Take a Hike!

by Yael Gastwirst, Director of Specialty Programs and Israel Experience, Young Judaea in Israel

This weekend Tiyul (Hiking) Track, the newest specialty program on Young Judaea Year Course, will set out on their inaugural trip to נחל השופט (Nahal Hashofet, or “The Judge’s Stream”), a waterfall-laiden trail between the Jezreel Valley and Mount Carmel. In addition to hiking the beautiful reserve, our 18 participants will also spend time doing fun outdoor training activities and of course bonding as a group. We were ecstatic to have the opportunity to open this new track after seeing the interest it generated. Learning Israel by seeing the country is at the core of our educational philosophy and we are always eager to offer our students new chances to see more.
“Getting to know the country by foot” (להכיר את הארץ דרך הרגליים) has been part of the Zionist ethos for more than 100 years. Youth movements, schools, families, and even the military make it a point to go hiking all across Israel, not just for fun, but also to become familiar with Eretz Yisrael as a part of our historical Jewish identity. Knowing the names, locations, and features of some of Israel’s hundreds of trails is like a rite a passage for many Israelis. Some even hike all the way from Metula to Eilat on the Israel trail. On Year Course, and in other Young Judaea Israel Programs, we go on dozens of siyurim (field trips) to religious, historical, political, and natural sites throughout the country as one of our central educational tools. We believe that living in Israel and learning about Israel without seeing Israel is a missed opportunity, and so we make every effort to incorporate siyurim and tiyulim into our formal and informal curricula. Who would want to talk about Mezada in a classroom but never see it? Adding another program to our repertoire that maximally uses the beautiful country around us is a natural fit and a point of pride for the Year Course staff.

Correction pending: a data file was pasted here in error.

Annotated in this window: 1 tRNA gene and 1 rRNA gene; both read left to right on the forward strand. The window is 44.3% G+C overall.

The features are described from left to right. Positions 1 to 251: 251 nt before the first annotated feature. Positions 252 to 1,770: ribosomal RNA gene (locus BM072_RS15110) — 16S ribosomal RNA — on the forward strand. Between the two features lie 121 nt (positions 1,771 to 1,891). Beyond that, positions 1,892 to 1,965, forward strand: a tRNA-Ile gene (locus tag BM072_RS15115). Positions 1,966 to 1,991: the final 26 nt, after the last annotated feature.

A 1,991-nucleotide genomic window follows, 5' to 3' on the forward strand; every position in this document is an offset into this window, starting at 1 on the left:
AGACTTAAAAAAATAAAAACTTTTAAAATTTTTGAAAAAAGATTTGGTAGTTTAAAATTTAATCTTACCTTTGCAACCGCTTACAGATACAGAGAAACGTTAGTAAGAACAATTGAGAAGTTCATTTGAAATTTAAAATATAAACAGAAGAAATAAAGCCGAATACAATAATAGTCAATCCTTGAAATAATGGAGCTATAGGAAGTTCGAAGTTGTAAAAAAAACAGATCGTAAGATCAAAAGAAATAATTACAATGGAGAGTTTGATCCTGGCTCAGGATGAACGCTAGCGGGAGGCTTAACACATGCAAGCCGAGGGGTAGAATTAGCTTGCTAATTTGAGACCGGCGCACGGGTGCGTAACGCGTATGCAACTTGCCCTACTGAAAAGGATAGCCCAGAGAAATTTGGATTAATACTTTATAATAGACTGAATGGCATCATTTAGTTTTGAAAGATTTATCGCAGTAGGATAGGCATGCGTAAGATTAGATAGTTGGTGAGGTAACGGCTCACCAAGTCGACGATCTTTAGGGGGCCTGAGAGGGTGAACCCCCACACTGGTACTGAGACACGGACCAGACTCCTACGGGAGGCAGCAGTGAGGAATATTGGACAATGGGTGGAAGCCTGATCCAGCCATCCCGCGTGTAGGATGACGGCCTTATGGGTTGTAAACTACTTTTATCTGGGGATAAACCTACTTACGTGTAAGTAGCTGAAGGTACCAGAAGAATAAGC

Of course, every year we take all of our participants on numerous mandatory and elective hikes from the Negev to the Golan and the vast majority chooses to go on their own camping trips throughout the year. However, having a special track dedicated to outdoor exploration and education through a Zionist lens affords us new opportunities to expose our students to new places, new experiences, and new skills. As the leader of Year Course Specialty Programs I envisioned Tiyul Track as a means to impart greater appreciation in our Chanichim for nature and wildlife in general and for Israel’s unique landscape, geology, geography, flora and fauna in particular. I hope that the track’s participants will leave with a lasting love for the paths and trails of Israel, and that they pass some of this feeling along to their fellow Year Coursers as well as their friends and family back home.

Wishing you a Shabbat Shalom from Nahal Hashofet!